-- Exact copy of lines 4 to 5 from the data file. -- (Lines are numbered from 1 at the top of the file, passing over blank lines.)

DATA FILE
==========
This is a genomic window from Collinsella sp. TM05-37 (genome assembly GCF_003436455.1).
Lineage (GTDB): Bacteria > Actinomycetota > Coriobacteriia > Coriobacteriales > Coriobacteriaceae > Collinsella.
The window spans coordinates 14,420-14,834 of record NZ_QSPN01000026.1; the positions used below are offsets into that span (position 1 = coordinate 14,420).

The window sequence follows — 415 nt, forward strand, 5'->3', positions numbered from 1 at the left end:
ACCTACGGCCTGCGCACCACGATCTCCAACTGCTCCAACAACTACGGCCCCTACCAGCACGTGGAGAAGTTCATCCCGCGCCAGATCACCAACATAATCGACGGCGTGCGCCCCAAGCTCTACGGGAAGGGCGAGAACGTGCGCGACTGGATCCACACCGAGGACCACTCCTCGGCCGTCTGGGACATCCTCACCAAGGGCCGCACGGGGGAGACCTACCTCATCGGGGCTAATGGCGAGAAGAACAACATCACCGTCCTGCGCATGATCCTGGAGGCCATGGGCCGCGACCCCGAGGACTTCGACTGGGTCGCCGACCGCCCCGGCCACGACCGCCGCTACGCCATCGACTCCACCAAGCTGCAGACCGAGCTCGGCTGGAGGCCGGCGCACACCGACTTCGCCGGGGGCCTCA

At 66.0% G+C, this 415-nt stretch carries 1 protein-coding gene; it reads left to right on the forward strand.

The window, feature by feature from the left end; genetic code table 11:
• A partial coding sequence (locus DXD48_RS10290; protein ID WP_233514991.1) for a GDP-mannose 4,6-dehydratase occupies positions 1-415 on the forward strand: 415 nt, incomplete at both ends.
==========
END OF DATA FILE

The window sequence follows — 415 nt, forward strand, 5'->3', positions numbered from 1 at the left end:
ACCTACGGCCTGCGCACCACGATCTCCAACTGCTCCAACAACTACGGCCCCTACCAGCACGTGGAGAAGTTCATCCCGCGCCAGATCACCAACATAATCGACGGCGTGCGCCCCAAGCTCTACGGGAAGGGCGAGAACGTGCGCGACTGGATCCACACCGAGGACCACTCCTCGGCCGTCTGGGACATCCTCACCAAGGGCCGCACGGGGGAGACCTACCTCATCGGGGCTAATGGCGAGAAGAACAACATCACCGTCCTGCGCATGATCCTGGAGGCCATGGGCCGCGACCCCGAGGACTTCGACTGGGTCGCCGACCGCCCCGGCCACGACCGCCGCTACGCCATCGACTCCACCAAGCTGCAGACCGAGCTCGGCTGGAGGCCGGCGCACACCGACTTCGCCGGGGGCCTCA